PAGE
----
Future Prospects:

  • Long-Term Strategies 

Developing and enforcing long-term strategies that address the root causes of the water extremity will be necessary for securing a water-sustainable future for Pakistan.

  • Global Perspectives on Water Crisis 

Understanding and learning from global sweat to combat water failure can give precious perceptivity and results applicable to Pakistan’s environment.

 In conclusion, the water extremity in Pakistan is a multifaceted challenge that demands immediate attention and combined sweat. By addressing its root causes, enforcing sustainable practices, and fostering collaboration between stakeholders, there’s a stopgap for a water-secure future for the nation.

Conclusion:

In the face of the water extremity, collaborative action is imperative to secure a sustainable future for Pakistan. By enforcing comprehensive strategies, fostering mindfulness, and embracing innovative results, the nation can overcome the challenges posed by water failure.

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CSS Essay: Water Crisis in PAKISTAN – Causes and Consequences

CSS Essay: Water Crisis in PAKISTAN – Causes and Consequences

Essay Outline | Water Crisis in PAKISTAN – Causes and Consequences

1. Introduction

– Water crisis – number one global risk based upon its impact on society (World Economic forum 2015). – Water Scarcity – a nightmare scenario for Pakistan, despite it having the world’s largest glaciers. – Pakistan being a single basin country is facing challenges of water scarcity. – Pakistan among the 36 most water stressed countries.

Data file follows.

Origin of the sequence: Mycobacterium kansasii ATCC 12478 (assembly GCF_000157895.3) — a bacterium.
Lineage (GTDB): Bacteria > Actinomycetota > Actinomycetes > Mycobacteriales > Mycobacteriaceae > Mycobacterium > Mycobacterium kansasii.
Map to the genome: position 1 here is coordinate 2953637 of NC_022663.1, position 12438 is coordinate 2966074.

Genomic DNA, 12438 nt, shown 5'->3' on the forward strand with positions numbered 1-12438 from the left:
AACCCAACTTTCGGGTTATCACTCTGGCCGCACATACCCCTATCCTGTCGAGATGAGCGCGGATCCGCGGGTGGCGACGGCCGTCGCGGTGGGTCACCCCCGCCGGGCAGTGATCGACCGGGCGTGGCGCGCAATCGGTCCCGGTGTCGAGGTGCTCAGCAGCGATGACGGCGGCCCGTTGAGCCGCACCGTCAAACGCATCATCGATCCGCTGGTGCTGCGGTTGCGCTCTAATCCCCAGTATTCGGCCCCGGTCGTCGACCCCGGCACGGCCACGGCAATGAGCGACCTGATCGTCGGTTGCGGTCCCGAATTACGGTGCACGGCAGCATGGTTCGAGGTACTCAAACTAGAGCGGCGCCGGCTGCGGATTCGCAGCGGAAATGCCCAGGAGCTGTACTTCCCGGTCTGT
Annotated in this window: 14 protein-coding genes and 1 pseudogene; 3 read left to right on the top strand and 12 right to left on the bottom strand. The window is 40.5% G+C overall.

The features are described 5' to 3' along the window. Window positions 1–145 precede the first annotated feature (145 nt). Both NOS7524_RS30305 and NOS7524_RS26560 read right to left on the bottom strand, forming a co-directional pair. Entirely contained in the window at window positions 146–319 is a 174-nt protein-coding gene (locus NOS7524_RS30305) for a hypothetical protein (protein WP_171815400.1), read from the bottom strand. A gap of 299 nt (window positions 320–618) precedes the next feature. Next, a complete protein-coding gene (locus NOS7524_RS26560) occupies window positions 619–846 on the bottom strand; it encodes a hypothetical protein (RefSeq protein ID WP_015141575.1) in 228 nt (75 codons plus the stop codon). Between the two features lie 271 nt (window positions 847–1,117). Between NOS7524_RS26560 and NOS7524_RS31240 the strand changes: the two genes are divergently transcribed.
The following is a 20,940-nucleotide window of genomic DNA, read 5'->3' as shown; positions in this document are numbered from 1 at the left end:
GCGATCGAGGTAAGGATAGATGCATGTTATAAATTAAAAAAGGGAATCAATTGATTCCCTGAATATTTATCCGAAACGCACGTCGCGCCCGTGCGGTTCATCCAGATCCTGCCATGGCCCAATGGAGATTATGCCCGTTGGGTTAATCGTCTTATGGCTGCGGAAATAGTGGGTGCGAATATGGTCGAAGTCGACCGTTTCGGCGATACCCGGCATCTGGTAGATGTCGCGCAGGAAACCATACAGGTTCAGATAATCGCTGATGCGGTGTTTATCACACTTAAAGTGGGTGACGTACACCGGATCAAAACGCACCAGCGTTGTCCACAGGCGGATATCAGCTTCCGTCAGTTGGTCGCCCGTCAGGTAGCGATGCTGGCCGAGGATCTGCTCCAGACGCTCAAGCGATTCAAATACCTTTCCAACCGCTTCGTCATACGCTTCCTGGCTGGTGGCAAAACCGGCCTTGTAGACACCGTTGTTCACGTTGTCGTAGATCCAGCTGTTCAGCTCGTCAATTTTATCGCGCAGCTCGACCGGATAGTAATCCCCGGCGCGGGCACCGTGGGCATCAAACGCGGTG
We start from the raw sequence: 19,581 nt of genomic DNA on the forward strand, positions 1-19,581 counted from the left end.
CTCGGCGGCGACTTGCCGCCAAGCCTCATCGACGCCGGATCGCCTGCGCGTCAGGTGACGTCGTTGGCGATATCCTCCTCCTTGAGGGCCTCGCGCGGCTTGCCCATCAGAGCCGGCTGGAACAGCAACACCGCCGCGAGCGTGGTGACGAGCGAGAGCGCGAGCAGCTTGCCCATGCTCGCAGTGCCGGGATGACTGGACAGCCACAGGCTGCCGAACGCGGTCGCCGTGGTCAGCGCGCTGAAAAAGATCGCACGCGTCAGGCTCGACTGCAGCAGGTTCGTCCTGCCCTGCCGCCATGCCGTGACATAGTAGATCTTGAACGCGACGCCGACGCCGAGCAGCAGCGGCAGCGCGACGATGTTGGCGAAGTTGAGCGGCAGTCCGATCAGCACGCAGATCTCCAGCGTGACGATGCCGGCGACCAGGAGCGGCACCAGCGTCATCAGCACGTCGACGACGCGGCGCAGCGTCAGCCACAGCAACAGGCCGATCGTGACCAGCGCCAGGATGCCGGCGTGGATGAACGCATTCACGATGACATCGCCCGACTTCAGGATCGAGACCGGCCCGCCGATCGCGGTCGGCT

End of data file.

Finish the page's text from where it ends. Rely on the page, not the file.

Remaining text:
2. Overview of the Current Situation of water crisis in Pakistan.

2.1 IMF report throwing light on the severity of Pakistan’s water crisis. (a) Pakistan has the world’s 4th highest rate of water use. (b) Pakistan is the 3rd water stressed country in the world. (c) The aquifer in the Indus basin is the 2nd most stressed in the world.

3. Water Vision 2025.

(3.1) In 2009, the Running on Empty study projected that Pakistan’s water shortfall could be 5 times the amount of water stored in Indus reservoirs.

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4. Causes of water crisis in Pakistan. International causes ‘Water terrorism by India’.

(a) Violation of Indus water Treaty by India. (i) Construction of Wullar barrage on River Jhelum. (ii) Construction of Buglihar Dam on River Chenab. (iii) Kishanganga project on river Neelam. (b) China’s mega water diversion scheme and its impact on the flow of river Indus and Satluj.National Causes. (a) Delay in the construction of dams and water reservoirs (Pakistan’s total dam storage is 30 days of average demand whereas the figure is 220 days for India. (i) Kalabagh Dam – a controversial issue. (b) Rapid population growth and urbanization (i) Country is among the world’s top 6 most popular states and as per the UN report, projected to have a population of 300 million by 2050 causing a threat to sustainability of water resources. (c) Financial constraints (d) Inefficient water policy making and lock of proper management of water resources by the government. (i) Agricultural sector is untaxed and more than 90 pc of Pakistan’s water resources are allocated to that sector. (ii) Unavailability of safe drinking water to the entire population. (iii) Tarbela, Mangla and Chashma reservoirs have lost about 5 million acre-feet due to sedimentation. (iv) An estimated 40% of water that run through canals is lost because of seepage. (4.3) Natural causes (i) Increase in the global warming and melting of glaciers. (a) On average, glaciers currently lose between 50 to 150 cm of thickness every year that is 2 to 3 times more than the average of the 20th century.